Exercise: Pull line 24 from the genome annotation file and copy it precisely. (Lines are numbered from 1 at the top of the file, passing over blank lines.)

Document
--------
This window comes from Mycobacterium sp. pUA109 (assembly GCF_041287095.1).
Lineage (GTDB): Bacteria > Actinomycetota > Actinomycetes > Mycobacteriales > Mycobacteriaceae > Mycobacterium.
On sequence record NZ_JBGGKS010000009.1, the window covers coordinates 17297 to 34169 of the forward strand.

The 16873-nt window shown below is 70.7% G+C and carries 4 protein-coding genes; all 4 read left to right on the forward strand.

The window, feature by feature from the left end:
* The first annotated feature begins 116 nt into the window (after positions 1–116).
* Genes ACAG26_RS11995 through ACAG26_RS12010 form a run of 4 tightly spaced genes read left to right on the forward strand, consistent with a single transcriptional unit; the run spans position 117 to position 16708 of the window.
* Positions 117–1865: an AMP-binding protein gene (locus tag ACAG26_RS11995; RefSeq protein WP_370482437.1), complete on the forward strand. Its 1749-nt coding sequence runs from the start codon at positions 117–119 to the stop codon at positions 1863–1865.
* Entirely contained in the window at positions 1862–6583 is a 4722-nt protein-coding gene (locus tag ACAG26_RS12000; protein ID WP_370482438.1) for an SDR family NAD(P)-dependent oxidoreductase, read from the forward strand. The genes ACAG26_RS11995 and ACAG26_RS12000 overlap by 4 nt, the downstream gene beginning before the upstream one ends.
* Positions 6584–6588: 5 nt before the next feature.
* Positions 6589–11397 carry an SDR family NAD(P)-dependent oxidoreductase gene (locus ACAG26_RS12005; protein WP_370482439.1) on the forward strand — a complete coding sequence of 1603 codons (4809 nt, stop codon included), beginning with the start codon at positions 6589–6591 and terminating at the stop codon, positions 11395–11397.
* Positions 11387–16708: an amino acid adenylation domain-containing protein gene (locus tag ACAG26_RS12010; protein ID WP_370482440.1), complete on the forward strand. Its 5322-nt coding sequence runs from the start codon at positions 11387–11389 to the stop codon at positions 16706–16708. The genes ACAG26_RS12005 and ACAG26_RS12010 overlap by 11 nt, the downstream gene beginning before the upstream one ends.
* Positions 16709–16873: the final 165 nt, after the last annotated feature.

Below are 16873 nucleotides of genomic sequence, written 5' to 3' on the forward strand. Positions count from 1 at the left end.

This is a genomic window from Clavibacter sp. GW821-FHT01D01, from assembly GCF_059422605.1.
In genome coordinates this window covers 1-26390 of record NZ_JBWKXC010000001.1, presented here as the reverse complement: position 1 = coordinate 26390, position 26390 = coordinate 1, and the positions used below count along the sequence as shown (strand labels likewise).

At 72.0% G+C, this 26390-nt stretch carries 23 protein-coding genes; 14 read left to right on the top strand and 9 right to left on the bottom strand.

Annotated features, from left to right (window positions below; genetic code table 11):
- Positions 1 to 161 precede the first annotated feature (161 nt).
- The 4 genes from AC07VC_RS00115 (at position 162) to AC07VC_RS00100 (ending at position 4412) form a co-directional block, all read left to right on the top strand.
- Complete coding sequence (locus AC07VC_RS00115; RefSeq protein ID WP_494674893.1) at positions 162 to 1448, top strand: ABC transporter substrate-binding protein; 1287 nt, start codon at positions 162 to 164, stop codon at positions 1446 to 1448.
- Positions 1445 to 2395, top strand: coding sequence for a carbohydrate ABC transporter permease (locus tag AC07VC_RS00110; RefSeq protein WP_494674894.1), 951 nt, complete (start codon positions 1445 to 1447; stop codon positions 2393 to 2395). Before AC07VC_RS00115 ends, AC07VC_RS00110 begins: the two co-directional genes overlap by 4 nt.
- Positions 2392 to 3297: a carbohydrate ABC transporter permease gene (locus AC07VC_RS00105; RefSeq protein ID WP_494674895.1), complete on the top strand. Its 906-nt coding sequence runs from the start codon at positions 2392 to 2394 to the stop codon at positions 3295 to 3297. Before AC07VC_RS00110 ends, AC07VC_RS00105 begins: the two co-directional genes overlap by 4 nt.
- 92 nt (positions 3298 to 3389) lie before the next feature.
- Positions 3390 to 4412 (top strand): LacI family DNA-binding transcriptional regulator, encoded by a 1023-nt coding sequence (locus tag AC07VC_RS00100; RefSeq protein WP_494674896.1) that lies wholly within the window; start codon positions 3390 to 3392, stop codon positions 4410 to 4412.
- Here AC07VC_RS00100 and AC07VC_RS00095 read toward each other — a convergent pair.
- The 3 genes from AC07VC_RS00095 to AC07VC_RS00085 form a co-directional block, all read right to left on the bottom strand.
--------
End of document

- 92 nt (positions 3298 to 3389) lie before the next feature.